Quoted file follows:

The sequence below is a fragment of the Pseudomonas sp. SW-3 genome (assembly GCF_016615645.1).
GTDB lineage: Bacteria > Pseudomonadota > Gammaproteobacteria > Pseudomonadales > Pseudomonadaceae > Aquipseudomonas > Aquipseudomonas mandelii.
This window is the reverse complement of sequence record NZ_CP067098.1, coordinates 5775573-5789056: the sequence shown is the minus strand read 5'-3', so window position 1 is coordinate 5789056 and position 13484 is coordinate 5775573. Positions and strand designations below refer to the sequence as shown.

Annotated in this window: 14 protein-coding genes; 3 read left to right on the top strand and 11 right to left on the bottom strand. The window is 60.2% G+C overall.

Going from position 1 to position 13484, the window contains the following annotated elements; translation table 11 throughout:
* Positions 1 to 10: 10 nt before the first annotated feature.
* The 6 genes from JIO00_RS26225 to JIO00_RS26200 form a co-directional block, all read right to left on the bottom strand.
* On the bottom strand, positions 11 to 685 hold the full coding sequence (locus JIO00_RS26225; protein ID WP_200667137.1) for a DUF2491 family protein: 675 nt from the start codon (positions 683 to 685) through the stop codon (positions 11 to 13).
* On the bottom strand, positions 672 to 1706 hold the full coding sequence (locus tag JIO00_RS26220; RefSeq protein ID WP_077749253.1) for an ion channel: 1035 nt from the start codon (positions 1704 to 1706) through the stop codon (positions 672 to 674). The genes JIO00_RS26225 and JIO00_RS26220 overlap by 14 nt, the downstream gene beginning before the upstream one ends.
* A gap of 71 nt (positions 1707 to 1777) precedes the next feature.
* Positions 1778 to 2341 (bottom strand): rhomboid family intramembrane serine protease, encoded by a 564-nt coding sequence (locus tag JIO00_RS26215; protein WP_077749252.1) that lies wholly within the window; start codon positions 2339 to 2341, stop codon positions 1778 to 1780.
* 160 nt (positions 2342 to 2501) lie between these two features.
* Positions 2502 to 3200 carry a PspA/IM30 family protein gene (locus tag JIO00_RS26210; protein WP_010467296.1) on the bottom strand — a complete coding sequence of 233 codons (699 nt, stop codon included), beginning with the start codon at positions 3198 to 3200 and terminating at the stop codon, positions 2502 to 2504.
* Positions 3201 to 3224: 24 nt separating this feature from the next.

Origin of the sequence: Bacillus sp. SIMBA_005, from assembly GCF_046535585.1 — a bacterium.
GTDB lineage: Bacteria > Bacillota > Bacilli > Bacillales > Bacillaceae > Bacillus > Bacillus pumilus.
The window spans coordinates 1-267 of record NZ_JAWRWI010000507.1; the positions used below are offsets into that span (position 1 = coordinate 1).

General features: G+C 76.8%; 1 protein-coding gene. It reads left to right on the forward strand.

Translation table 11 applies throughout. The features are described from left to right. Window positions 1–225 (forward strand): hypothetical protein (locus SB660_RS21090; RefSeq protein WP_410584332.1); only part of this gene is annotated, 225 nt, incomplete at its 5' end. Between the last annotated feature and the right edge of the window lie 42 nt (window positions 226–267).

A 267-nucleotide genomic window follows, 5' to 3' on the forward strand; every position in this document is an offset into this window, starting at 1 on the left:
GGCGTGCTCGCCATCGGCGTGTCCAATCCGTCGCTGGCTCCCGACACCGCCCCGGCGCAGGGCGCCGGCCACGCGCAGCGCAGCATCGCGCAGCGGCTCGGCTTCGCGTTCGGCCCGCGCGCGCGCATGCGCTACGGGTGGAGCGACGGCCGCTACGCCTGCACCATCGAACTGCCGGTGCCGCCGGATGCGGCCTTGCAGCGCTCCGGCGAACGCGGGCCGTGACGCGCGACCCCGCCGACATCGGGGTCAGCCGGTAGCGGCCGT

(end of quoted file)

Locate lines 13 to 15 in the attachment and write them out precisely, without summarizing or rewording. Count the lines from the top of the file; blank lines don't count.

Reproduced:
* Positions 2502 to 3200 carry a PspA/IM30 family protein gene (locus tag JIO00_RS26210; protein WP_010467296.1) on the bottom strand — a complete coding sequence of 233 codons (699 nt, stop codon included), beginning with the start codon at positions 3198 to 3200 and terminating at the stop codon, positions 2502 to 2504.
* Positions 3201 to 3224: 24 nt separating this feature from the next.

Origin of the sequence: Bacillus sp. SIMBA_005, from assembly GCF_046535585.1 — a bacterium.